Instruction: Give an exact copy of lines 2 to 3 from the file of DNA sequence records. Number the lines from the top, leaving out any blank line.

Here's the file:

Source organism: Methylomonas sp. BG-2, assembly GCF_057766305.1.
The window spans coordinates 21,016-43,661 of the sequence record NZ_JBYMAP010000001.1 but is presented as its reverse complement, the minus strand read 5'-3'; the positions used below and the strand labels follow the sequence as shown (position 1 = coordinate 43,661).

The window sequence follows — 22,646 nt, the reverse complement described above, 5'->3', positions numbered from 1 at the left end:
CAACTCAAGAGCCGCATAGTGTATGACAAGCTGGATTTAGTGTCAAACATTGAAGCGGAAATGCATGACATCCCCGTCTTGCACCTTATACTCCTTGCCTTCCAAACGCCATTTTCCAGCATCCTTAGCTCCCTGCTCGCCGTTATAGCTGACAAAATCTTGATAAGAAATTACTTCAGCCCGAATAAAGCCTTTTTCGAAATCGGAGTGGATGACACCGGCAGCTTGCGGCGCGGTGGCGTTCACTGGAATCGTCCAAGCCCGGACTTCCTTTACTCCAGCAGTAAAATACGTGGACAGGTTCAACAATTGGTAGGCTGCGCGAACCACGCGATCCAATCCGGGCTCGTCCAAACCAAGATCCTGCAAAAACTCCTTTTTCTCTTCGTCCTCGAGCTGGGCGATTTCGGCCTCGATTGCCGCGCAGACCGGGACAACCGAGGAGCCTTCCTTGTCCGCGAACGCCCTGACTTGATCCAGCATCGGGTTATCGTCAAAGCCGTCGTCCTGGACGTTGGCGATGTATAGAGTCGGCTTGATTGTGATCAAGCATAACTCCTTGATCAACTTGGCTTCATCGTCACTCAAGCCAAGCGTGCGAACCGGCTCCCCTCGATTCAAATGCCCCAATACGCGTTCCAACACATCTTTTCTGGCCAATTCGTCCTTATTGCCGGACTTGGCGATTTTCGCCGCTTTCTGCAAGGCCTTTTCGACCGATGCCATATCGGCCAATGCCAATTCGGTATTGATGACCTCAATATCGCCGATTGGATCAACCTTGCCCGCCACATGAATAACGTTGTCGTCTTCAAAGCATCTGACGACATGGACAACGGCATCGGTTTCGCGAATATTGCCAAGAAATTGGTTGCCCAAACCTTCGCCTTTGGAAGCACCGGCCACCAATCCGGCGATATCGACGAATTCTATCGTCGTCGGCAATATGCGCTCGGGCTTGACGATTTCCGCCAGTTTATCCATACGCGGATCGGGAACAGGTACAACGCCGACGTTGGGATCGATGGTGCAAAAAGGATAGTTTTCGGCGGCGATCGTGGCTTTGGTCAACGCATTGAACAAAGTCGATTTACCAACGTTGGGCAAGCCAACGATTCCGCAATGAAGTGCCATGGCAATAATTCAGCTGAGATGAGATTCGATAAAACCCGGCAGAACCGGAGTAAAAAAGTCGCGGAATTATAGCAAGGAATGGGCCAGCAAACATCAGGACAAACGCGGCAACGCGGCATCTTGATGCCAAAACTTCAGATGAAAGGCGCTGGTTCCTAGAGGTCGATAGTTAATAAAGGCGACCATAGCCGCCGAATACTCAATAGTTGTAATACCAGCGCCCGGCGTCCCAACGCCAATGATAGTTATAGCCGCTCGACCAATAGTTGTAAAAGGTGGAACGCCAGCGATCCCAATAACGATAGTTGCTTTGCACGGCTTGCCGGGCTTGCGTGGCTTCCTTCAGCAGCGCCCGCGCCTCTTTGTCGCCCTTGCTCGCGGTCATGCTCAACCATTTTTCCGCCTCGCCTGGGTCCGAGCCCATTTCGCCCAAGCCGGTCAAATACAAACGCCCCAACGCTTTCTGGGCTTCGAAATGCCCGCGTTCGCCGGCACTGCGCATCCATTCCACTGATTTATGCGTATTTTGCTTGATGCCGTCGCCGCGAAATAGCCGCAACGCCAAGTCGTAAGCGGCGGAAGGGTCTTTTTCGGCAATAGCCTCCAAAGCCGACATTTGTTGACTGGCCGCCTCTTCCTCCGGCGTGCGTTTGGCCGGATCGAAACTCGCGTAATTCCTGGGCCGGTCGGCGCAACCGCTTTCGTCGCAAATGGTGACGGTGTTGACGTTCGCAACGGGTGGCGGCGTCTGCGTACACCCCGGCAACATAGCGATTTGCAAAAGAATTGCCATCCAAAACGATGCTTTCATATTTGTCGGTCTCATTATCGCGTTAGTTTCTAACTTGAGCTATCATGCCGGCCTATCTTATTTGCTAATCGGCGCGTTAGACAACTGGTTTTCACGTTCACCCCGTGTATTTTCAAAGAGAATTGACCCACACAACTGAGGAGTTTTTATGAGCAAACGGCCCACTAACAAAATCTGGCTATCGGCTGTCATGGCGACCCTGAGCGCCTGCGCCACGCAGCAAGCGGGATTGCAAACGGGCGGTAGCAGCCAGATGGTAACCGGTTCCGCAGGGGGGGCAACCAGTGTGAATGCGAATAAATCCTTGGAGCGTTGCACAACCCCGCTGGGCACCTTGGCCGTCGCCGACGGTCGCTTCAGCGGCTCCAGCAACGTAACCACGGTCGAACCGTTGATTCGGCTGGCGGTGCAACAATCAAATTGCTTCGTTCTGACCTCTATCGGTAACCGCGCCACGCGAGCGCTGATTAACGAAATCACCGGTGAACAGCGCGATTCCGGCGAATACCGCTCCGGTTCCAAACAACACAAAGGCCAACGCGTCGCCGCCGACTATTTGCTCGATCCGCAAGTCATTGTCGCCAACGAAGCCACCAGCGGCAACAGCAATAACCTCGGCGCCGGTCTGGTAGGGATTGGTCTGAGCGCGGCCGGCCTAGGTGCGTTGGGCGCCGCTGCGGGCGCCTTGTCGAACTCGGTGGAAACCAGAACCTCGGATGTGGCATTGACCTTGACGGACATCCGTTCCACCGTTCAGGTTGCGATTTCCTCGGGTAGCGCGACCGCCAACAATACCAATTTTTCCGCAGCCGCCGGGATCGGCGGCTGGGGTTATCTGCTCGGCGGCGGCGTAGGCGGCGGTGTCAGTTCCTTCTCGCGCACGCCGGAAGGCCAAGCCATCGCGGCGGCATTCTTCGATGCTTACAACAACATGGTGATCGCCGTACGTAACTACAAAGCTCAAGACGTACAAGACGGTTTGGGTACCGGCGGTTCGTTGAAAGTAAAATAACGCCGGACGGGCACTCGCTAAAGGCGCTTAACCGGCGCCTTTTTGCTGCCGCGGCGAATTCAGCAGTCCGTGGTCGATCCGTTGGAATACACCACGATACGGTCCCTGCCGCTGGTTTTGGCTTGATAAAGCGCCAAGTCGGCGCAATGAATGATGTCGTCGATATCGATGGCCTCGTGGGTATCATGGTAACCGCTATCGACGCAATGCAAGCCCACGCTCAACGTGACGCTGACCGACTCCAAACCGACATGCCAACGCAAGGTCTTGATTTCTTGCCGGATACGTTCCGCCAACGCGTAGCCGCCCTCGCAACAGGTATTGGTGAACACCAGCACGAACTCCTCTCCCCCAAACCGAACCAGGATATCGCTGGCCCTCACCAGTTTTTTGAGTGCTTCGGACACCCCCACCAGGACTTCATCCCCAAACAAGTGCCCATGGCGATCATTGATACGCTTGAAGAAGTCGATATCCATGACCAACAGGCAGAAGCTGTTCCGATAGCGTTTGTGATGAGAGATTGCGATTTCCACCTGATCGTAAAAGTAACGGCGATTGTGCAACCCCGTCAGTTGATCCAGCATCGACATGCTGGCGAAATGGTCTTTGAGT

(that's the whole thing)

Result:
The window spans coordinates 21,016-43,661 of the sequence record NZ_JBYMAP010000001.1 but is presented as its reverse complement, the minus strand read 5'-3'; the positions used below and the strand labels follow the sequence as shown (position 1 = coordinate 43,661).

The window sequence follows — 22,646 nt, the reverse complement described above, 5'->3', positions numbered from 1 at the left end: